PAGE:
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Dreaming of Road Biking in Oregon

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Before the STIHL Tour des Trees, if I had fallen asleep and dreamed of what it would be like to go cycling through Oregon, today would have been it.

Looking at the day's ride map, we saw that the amount of effort would be the same as yesterday. At the morning breakfast, I was talking to different riders and asking how they felt about tackling more climbs today, and the answers were the same as the day before. Some people felt confident, some people were sore, some people were stoic. Fortunately for me, today I felt confident. The good thing about the STIHL Tour des Trees is that the abilities of the riders vary, and the Tour is set up to support all levels of cyclists. The Tour director, Paul Wood, and his support team have done an amazing job with setting up each day's ride, marking the roads, and providing support and SAG, so no matter what we were feeling about the day's ride, we knew we'd be able to make it. That's what's nice about the Tour - your skill level doesn't matter, you don't even have to ride every day. Everyone is here because they care about trees and about caring for trees...and about cycling.

We started off from the village of Government Camp near Mt. Hood with some really great down hilling. The sun was illuminating the valley to our right and the air was still crisp, and if I had to compare it to Virginia Beach, it was like a cool fall day with mountains. We had more climbing through Mt. Hood National Forest. I talked to a lot of the other cyclists today during the ride, and it seems like some of us pushed through a wall yesterday, which made today's climbing enjoyable. We had downhill sections today that lasted five or ten miles, uphill sections that lasted five miles. Everyone's spirits were high, and the ride through Mt. Hood National Forest was extremely quick. As we approached the high desert, the evergreens faded away and more white oaks were present. We rode through rolling hills and wheat fields, by cattle farms, and the roads rolled on endlessly. There is definitely a noticeable difference between the atmosphere in the forest and the high desert. The dry heat of the desert presented the need for more hydration. As long as I stayed hydrated, today I felt invincible on my cycle, like I could ride forever.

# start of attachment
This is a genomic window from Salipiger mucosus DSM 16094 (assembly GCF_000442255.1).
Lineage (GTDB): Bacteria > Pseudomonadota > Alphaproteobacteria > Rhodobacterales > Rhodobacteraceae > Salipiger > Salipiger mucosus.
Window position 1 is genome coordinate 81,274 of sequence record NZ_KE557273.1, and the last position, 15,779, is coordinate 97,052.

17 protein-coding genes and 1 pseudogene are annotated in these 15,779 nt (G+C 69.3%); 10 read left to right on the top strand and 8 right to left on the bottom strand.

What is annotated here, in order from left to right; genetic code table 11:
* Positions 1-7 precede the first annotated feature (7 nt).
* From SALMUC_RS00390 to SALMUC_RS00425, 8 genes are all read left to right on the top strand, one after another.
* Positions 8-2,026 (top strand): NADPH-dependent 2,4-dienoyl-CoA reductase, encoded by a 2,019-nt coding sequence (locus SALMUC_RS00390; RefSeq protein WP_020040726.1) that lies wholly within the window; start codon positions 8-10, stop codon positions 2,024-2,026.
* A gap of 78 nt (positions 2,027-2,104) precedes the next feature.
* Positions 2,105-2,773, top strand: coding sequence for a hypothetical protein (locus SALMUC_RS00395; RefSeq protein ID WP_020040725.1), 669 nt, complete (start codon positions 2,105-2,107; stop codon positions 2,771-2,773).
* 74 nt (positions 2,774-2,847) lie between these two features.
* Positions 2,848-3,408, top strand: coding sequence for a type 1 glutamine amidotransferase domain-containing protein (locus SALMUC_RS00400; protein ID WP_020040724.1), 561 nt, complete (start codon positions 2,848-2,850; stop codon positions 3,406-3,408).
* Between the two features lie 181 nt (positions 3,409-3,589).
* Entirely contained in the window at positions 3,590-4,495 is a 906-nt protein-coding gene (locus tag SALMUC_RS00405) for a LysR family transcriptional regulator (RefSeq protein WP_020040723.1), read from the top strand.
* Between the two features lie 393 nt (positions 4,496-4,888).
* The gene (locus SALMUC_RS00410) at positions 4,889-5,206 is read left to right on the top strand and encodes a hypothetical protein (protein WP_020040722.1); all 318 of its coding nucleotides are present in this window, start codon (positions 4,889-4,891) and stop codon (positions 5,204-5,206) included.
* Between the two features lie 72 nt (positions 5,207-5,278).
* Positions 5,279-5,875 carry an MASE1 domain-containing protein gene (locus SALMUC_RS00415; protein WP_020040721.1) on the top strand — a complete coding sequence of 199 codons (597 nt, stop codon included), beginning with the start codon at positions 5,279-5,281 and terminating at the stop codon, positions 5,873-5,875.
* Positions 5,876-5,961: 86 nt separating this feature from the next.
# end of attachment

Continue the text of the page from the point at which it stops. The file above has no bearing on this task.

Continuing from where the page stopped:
I've had a chance this week to meet a variety of interesting people. Earlier in the Tour, I rode with Louise Desjardins, a yoga instructor, and we paced together for 15 miles, but at the last two miles, she blasted by me, making me feel old. Today, I even had a six degrees of separation moment (I'll explain later).

After a five mile climb, as we started our descent, we saw a calf that had gotten loose and was roaming the road. Fellow cyclist Claire Jordan's empathy kicked in and she wanted to help. I did a U-turn and approached the calf - it spooked and ran away along the outside of the fence. I had just texted my girlfriend a picture of horses, and was periodically informing her of what was going on along the route, so I texted her again that we were trying to rescue a calf, and she said "Good luck, they're hard to catch. I know from experience." Having this information, and the insight of Tour cyclist Pete Smith who pointed out, "Look! All the best grass is on the outside of the fence. That calf is smart," I proceeded along the cycling path toward lunch and left Claire to save the calf.